The Ins and Outs of Cobwebs

Spider Web Des Moines


Scientists say that most cobwebs are made by cobweb spiders of the family, Theridiidae. The common house spider is the usual culprit. However, the notorious black widow spider also belongs to this group as well as the long-legged cellar spider. All these spiders make loose irregular webs out of sticky strands of silk, mostly in dark places. Cobwebs are very often the remnants of webs that have been broken, or unproductive webs which are abandoned when the spider decides to seek a new location. Male spiders often leave their webs to seek mates, and very often don’t come back.

Some stray strands of cobweb never were part of a web. Some are draglines pulled about by jumping spiders, used to attach themselves to the high places they may be jumping from. Single filaments of spider silk can get into the air stream and float around until they get caught on a piece of furniture or land on the floor of your home. Some spiders attach strands of silk to their eggs to act as aerial parachutes to disburse the eggs using the wind. Sometimes the silk is made, not by spiders but by moth larvae that make silk escape lines which can break loose and float into the air.

Some spider silk strands are very sticky to enable the spider to trap its prey, or enables it to easily attach to surfaces. That’s what causes the silk to attach to bits of fabric thread or submicroscopic bits of flotsam. The mass can become the core of a dust bunny or just be an ugly attachment to furniture that symbolize age and disuse.

The word “cob” in cobweb links the cobweb to ancient English culture and gives you a sense of how long humans have lived with cobwebs. The old English word “cob” means “head or top,” as in corn cob. However the Middle English word for spider is “coppe” which may have gradually become the word “cob.”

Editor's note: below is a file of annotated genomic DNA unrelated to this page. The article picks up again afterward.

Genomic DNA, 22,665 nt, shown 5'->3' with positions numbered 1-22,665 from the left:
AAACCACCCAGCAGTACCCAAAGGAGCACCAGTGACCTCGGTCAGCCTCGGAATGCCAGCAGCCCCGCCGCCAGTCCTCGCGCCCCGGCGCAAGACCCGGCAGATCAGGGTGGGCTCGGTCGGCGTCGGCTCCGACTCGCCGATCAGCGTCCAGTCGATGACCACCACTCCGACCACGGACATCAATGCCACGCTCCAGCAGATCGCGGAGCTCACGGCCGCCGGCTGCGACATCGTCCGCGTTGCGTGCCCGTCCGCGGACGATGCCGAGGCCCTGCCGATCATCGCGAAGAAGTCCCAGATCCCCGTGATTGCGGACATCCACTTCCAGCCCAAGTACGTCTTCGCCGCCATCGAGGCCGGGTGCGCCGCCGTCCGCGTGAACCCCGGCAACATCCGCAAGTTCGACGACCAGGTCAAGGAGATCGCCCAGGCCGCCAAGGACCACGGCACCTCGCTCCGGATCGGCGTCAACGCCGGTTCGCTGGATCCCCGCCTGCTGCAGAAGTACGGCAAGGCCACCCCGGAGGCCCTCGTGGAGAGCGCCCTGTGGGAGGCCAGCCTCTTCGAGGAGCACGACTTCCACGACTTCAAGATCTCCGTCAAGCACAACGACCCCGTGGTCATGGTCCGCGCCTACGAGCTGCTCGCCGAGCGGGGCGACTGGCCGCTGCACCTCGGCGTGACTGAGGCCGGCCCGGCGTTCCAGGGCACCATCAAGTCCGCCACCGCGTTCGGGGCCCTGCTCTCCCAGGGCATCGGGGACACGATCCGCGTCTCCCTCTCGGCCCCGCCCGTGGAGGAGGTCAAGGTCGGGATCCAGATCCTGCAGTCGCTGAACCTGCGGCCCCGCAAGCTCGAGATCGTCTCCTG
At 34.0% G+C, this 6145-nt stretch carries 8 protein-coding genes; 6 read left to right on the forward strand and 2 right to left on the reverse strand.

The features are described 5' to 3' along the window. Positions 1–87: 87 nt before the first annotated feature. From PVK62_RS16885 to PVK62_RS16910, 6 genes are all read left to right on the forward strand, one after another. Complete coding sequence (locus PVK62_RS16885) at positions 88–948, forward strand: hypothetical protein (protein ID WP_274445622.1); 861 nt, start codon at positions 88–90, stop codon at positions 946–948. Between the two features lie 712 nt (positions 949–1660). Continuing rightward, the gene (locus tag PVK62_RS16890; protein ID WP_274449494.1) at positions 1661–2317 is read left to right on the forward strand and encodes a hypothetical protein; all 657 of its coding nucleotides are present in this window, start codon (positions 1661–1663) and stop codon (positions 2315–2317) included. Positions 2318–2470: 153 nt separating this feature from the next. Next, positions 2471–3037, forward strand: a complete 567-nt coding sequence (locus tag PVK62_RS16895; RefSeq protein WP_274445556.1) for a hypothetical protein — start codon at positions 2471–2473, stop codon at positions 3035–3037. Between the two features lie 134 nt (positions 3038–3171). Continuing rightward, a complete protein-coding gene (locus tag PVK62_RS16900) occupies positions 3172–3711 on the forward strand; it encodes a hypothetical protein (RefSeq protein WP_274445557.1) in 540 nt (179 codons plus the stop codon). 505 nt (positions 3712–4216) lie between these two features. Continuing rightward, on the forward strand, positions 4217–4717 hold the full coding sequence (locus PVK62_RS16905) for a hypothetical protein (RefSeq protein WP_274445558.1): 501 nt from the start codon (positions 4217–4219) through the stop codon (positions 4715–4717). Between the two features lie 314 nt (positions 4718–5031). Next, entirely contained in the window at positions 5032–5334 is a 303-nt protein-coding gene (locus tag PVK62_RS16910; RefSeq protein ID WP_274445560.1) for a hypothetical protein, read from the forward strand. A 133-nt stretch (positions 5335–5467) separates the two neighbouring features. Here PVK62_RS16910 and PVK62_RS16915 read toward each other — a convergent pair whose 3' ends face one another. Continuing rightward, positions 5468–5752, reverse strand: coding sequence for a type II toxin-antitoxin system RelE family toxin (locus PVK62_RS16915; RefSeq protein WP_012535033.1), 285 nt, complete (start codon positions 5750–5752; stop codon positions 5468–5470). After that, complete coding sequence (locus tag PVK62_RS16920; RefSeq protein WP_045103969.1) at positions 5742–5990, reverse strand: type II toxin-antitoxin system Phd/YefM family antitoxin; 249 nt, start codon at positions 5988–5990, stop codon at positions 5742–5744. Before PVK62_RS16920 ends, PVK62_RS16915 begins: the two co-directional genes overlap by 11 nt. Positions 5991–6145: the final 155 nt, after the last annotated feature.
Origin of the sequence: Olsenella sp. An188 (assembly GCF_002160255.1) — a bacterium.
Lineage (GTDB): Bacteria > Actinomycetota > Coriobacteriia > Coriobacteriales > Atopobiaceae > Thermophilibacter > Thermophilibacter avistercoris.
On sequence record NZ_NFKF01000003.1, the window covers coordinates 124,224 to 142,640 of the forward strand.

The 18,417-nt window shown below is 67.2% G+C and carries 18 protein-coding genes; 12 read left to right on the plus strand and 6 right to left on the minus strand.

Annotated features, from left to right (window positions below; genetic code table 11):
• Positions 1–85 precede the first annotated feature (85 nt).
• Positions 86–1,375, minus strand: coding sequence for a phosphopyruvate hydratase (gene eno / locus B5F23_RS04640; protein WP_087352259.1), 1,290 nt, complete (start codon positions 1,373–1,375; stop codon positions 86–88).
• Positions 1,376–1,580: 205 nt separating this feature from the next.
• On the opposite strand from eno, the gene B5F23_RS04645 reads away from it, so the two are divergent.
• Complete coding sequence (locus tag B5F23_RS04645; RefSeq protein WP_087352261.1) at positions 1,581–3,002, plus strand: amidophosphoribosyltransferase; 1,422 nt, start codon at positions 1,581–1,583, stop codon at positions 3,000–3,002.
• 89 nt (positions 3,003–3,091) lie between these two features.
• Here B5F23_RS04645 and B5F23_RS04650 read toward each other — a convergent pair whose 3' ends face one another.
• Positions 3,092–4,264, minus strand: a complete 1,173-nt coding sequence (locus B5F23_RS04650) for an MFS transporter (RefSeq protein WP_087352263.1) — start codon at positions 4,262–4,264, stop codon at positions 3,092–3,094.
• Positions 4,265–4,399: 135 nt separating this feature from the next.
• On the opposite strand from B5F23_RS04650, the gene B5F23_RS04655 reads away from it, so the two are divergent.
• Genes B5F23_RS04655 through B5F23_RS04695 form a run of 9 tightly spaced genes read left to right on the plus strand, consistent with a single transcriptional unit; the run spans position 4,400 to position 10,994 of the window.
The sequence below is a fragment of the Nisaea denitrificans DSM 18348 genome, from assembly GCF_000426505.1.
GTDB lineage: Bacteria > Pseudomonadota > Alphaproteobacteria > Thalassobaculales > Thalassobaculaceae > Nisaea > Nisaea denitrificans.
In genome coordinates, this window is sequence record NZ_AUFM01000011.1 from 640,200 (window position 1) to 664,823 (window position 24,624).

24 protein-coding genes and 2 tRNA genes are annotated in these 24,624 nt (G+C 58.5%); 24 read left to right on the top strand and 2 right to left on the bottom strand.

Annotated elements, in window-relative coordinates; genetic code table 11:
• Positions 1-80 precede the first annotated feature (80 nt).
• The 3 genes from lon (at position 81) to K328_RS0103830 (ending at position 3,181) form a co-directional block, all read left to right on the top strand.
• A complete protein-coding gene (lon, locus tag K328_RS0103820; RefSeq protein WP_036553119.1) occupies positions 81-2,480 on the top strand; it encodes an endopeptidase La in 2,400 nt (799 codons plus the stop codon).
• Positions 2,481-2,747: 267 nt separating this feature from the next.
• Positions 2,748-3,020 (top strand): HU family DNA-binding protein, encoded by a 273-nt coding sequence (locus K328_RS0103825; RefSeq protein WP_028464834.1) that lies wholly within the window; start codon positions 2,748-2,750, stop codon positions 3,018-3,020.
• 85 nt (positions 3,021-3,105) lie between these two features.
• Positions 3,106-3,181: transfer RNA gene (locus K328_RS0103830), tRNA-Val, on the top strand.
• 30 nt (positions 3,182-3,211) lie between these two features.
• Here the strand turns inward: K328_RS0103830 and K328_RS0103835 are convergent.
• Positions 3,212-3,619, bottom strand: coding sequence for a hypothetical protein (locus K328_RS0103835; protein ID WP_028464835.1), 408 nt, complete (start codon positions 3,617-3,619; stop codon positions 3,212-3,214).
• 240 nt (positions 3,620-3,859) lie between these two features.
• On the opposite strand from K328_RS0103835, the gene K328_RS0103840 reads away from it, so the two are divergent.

Cobwebs and Health

Historians tell us that spider silk from cobwebs or live webs were used since ancient times to staunch bleeding. When placed in bleeding wounds, the silk causes the blood to clot. Some say that cobwebs contain an amount of penicillin mold that can reduce the risk of infection.

Maybe pure spider silk has some redeeming health qualities, but cobwebs are just repositories of dust. The impact of dust on health is much less positive. Mold trapped in dust can cause respiratory problems and can trigger asthma attacks. The long-term presence of indoor mold, trapped in cobwebs or dust bunnies can become unhealthy for anyone, especially for babies and children, the elderly, anyone with chronic respiratory conditions or those with weakened immune systems.

Getting Rid of Cobwebs

The best way to stop spiders from leaving their cobwebs is to eliminate the spiders or keep the spiders from getting into the house to begin with. Staying on top of a spider infestation can stop the problem before it starts.

Spiders often seek the shelter of homes in the late fall and early winter. It would help to seal any cracks in the outside walls through which spiders can wriggle. Spiders follow insect food sources indoors. If you could get rid of other crawlies, the spiders would be less likely to invade. They would eventually find other locations or die of starvation.

The footpads of the spiders are where the smell/taste senses are most concentrated. Those organs are irritated by citrus sprays, like lemon juice. If you spray citrus oils on window and door frames it will repel most spiders.

Many people still feel that the only way to eliminate the cobweb/spider problem for the long-term is to get professional help. Then, after the spiders are eliminated, keep screens well fitted and the windows and doors well sealed.

Since 2001, locally owned and operated Miller Pest & Termite has been giving Des Moines area clients peace of mind when it comes to pest management. Please contact us today to find out about our Des Moines spider control treatment options.